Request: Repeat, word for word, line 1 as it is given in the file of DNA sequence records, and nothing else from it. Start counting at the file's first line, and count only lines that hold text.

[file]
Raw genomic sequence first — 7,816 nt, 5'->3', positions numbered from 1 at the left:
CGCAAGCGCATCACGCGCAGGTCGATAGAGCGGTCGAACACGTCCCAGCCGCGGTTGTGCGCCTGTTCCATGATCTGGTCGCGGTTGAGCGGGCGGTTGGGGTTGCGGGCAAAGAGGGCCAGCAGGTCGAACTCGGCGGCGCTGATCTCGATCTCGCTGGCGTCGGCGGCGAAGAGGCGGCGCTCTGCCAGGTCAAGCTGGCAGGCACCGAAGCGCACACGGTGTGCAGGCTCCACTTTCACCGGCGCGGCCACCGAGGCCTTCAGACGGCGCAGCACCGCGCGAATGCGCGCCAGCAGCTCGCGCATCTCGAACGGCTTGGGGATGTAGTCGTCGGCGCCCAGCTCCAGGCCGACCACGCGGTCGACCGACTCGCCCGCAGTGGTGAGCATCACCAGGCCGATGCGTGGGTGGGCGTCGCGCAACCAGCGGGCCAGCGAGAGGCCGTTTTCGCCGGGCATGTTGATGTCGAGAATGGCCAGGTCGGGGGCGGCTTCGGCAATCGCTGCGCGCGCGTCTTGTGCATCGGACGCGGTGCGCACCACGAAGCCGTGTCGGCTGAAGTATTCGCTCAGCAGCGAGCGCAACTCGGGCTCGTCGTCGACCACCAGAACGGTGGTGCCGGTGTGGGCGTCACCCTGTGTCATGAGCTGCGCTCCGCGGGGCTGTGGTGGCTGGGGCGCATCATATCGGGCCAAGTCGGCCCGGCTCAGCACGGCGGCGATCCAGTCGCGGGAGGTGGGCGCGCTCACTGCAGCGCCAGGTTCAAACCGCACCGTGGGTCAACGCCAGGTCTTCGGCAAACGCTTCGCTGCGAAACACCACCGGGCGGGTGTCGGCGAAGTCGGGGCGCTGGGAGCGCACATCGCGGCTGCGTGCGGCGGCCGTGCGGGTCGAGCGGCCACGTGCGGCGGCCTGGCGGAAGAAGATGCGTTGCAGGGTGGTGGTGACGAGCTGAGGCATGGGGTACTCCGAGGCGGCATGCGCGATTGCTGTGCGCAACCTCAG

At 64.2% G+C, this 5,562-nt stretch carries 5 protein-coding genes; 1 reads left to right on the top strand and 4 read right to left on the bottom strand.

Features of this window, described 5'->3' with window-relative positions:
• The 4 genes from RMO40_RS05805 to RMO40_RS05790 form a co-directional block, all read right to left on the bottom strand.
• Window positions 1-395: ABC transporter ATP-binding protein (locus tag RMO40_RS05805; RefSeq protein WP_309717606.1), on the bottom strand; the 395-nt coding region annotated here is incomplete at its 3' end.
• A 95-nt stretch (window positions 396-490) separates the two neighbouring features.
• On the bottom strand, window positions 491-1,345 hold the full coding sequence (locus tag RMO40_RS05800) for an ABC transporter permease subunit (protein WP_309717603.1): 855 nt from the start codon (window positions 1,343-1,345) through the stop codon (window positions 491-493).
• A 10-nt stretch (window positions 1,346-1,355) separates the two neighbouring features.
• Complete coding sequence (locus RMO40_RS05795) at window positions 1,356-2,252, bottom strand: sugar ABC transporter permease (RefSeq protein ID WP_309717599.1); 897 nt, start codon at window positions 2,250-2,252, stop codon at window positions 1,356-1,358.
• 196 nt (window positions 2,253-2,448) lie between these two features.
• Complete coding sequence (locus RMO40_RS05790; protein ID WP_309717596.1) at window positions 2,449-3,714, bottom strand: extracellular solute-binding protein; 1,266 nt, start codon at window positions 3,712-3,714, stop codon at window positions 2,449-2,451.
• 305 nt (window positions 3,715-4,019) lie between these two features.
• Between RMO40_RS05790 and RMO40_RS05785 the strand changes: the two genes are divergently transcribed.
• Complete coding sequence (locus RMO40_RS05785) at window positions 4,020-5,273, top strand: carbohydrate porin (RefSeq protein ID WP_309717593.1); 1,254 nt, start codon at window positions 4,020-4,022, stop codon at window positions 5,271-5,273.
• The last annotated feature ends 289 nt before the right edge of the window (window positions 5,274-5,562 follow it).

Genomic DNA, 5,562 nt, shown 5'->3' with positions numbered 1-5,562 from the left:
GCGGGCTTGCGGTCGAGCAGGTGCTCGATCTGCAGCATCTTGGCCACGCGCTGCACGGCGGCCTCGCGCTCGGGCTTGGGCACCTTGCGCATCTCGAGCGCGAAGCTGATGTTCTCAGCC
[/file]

Raw genomic sequence first — 7,816 nt, 5'->3', positions numbered from 1 at the left: